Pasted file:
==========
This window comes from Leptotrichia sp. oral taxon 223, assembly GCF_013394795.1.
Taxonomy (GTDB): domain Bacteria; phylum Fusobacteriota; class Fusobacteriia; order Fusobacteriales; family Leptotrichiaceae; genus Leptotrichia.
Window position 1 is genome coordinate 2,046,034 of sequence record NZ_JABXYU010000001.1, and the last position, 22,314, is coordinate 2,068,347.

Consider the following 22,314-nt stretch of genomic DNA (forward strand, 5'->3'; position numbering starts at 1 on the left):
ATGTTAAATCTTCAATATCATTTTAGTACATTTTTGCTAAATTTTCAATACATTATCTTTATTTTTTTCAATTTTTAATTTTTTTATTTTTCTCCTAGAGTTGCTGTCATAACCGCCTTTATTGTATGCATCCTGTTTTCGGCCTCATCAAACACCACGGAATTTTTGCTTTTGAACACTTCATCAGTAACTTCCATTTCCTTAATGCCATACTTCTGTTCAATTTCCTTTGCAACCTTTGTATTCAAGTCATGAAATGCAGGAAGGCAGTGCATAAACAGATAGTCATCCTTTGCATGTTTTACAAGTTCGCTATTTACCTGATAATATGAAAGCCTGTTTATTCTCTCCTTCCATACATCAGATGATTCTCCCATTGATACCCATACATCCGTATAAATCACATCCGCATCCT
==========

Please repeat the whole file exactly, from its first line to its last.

This window comes from Leptotrichia sp. oral taxon 223, assembly GCF_013394795.1.
Taxonomy (GTDB): domain Bacteria; phylum Fusobacteriota; class Fusobacteriia; order Fusobacteriales; family Leptotrichiaceae; genus Leptotrichia.
Window position 1 is genome coordinate 2,046,034 of sequence record NZ_JABXYU010000001.1, and the last position, 22,314, is coordinate 2,068,347.

Consider the following 22,314-nt stretch of genomic DNA (forward strand, 5'->3'; position numbering starts at 1 on the left):
ATGTTAAATCTTCAATATCATTTTAGTACATTTTTGCTAAATTTTCAATACATTATCTTTATTTTTTTCAATTTTTAATTTTTTTATTTTTCTCCTAGAGTTGCTGTCATAACCGCCTTTATTGTATGCATCCTGTTTTCGGCCTCATCAAACACCACGGAATTTTTGCTTTTGAACACTTCATCAGTAACTTCCATTTCCTTAATGCCATACTTCTGTTCAATTTCCTTTGCAACCTTTGTATTCAAGTCATGAAATGCAGGAAGGCAGTGCATAAACAGATAGTCATCCTTTGCATGTTTTACAAGTTCGCTATTTACCTGATAATATGAAAGCCTGTTTATTCTCTCCTTCCATACATCAGATGATTCTCCCATTGATACCCATACATCCGTATAAATCACATCCGCATCCT